Spatial and temporal arrangement of neuronal intrinsic and extrinsic mechanisms controlling axon regeneration.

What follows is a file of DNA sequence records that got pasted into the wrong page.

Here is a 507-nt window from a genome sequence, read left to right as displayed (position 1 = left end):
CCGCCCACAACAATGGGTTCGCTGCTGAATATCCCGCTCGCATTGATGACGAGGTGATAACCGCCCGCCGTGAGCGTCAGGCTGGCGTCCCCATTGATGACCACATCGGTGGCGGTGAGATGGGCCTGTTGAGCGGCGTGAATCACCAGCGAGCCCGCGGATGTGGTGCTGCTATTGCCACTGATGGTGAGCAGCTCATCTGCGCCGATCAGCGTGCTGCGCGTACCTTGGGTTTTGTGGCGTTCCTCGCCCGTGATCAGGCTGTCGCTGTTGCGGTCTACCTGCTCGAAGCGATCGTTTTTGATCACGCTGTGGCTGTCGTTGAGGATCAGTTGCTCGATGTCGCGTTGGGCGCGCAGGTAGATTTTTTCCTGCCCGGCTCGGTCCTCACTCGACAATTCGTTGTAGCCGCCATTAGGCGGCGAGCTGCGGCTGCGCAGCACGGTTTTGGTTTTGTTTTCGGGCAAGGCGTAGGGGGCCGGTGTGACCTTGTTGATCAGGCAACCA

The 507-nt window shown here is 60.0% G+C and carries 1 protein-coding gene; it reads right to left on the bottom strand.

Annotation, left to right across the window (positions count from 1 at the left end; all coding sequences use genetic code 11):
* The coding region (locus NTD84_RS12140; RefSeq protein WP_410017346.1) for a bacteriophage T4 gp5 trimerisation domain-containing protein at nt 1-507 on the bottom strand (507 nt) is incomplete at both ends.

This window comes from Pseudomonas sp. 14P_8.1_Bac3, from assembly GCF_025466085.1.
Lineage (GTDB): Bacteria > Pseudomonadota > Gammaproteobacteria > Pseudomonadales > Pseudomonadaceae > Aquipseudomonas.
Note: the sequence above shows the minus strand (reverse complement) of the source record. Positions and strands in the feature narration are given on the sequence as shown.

The importance of genetic diversity in biological investigation has been recognized since the pioneering studies of Gregor Johann Mendel and Charles Darwin. Research in this area has been greatly informed recently by the publication of genomes from multiple species. Genes regulate and create every part and process in a living organism, react with the environment to create each living form and morph and mutate to determine the history and future of each species. The regenerative capacity of neurons differs profoundly between animal lineages and within the mammalian central and peripheral nervous systems. Here, we discuss research that suggests that genetic background contributes to the ability of injured axons to regenerate in the mammalian central nervous system (CNS), by controlling the regulation of specific signaling cascades. We detail the methods used to identify these pathways, which include among others Activin signaling and other TGF-β superfamily members. We discuss the potential of altering these pathways in patients with CNS damage and outline strategies to promote regeneration and repair by combinatorial manipulation of neuron-intrinsic and extrinsic determinants.